TS: You’re writing Ultimates2, U.S.Avengers, Royals and the new Rocket series, how do you keep the distinction between the four together?
AE: Well, they’re all at different points of the compass in terms of things I like to do. U.S.Avengers is straight-ahead superhero action-adventure – there’s some commentary in there, but it’s the most “normal” of the four, and the one most connected to the current happenings in the Marvel superhero world.
Ultimates2 and Royals are two sides of the same coin – two kinds of “deep cosmic” book – with one dealing very heavily with the kind of giant cosmic archetypes of Marvel, and one based much more in physical space and sci-fi adventure, but still speaking in metaphors and trying to mine out some gigantic new concepts from “out there” and bring them back “in here”. Part of it is working out where my head is at the moment – there are various themes that come up again and again, if you look – but part of it is wanting to grow this fictional space I’ve found myself working in, to grow some of the ideas further, remix a couple, and carve out a few entirely new ones, and then hopefully some writer in the future will remember this stuff, and build on top of it. It’s not the only goal, but it’d be nice.
And Rocket is action-adventure again, but much more sci-fi, with a lot of formalism. It’s me pretty much forgetting superheroes entirely – aside from weird alien superheroes, and Deadpool – and going back to my roots, doing sci-fi crime and weirdness stories with a lot of playfulness and some deadpan jokes. The thing it’s closest to is probably Zombo – whereas, if I ever do Zombo again, the think that’ll be closest to will be the Ultimates…
TS: Since the start of Ultimates it’s proven itself as one of the most important Marvel Titles out, what’s it like rewriting and telling a story of the Cosmic Marvel Hierarchy?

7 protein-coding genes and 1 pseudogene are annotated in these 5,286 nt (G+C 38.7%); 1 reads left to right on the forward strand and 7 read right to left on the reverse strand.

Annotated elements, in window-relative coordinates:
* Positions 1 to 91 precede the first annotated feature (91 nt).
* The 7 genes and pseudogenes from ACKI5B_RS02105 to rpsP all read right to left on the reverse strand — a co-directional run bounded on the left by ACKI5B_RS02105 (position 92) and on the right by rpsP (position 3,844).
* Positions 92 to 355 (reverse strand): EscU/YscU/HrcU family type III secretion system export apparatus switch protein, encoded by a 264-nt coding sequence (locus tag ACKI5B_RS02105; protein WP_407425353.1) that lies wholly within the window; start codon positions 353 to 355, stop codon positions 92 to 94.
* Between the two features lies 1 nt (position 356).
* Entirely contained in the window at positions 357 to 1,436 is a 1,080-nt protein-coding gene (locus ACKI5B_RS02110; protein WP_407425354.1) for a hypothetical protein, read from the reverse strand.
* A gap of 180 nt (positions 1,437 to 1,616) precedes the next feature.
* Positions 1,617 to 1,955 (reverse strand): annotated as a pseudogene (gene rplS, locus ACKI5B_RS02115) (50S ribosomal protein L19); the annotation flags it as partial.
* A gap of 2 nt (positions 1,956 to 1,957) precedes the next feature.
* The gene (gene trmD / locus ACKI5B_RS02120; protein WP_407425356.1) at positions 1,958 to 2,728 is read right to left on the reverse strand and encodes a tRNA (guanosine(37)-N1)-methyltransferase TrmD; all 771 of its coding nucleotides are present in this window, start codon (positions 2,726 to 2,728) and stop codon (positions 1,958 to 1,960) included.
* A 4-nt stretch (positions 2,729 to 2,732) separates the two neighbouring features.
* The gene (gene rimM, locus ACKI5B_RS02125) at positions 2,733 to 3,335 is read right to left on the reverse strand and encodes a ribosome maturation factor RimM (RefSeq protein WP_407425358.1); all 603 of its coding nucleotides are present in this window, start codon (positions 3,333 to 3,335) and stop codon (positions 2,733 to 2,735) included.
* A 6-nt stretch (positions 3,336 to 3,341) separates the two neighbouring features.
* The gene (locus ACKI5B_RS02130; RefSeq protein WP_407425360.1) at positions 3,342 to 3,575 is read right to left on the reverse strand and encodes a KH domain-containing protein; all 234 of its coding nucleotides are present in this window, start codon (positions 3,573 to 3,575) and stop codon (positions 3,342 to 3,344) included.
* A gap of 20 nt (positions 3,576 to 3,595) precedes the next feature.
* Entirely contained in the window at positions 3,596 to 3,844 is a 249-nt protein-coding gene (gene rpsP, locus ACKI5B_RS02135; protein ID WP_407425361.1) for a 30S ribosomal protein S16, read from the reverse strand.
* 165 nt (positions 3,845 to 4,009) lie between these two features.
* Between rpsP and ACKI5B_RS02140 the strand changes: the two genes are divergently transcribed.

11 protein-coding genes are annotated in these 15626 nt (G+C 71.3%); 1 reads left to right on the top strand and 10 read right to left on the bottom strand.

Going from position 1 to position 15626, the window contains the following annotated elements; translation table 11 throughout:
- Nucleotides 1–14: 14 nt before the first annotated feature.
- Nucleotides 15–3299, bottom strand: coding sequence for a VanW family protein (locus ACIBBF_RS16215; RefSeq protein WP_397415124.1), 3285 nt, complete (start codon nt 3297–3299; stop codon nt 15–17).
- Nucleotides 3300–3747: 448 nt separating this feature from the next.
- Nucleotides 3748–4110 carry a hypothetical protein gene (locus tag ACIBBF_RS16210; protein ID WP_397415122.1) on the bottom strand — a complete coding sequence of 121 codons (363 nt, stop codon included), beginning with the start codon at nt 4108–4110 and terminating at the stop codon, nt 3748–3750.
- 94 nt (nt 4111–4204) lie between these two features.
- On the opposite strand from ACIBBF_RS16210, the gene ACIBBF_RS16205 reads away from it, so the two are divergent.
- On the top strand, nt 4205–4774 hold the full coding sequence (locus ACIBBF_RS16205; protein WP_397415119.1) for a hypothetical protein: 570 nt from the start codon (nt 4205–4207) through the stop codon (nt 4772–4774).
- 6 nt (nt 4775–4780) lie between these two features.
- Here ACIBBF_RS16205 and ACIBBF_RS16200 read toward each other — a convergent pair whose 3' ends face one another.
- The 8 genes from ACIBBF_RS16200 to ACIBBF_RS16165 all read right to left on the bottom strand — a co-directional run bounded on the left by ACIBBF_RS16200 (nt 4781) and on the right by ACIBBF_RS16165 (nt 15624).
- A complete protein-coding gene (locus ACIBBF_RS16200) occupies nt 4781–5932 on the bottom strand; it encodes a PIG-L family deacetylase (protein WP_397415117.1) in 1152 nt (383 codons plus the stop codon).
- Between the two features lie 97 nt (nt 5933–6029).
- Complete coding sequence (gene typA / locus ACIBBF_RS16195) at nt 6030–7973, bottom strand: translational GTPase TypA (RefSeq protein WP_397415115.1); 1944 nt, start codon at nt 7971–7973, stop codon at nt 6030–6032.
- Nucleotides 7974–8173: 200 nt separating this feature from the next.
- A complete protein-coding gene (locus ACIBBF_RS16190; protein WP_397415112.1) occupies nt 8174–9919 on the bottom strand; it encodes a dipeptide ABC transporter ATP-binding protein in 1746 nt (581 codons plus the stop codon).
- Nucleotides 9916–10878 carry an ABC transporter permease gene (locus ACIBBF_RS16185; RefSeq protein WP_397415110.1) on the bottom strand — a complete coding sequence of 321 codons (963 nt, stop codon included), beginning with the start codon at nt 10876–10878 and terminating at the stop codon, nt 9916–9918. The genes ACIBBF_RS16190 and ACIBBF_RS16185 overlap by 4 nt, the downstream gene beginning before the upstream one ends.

AE: It’s “important” in certain ways. I feel like it’s been interesting playing a little with the definitions of what’s “important”, what “matters”, etc – on the one hand, Ultimates is about literally everything that has ever been in the Marvel Universe, but at the same time it’s not about Iron Man. And I’m allowed to wander off and grow this cosmic garden and make wonderful things out of it because I can do that without stepping on too many toes. We’re operating on such a big scale that it’s almost like when particle physicists reveal that actually the universe is a hologram and all the information of our lives is encoded on the outer walls of spacetime, or whatever it is this week. It’s great, and it blows your mind, and it’s wonderful to know that human beings are able to come together and explore this territory… but it doesn’t pay your bills or fix your car, at least not in a way you can immediately see. So, yeah, we now have an idea that Marvel’s multiversal history is much bigger and broader than we thought – but at the same time, that’s not likely to pop up in a Daredevil story.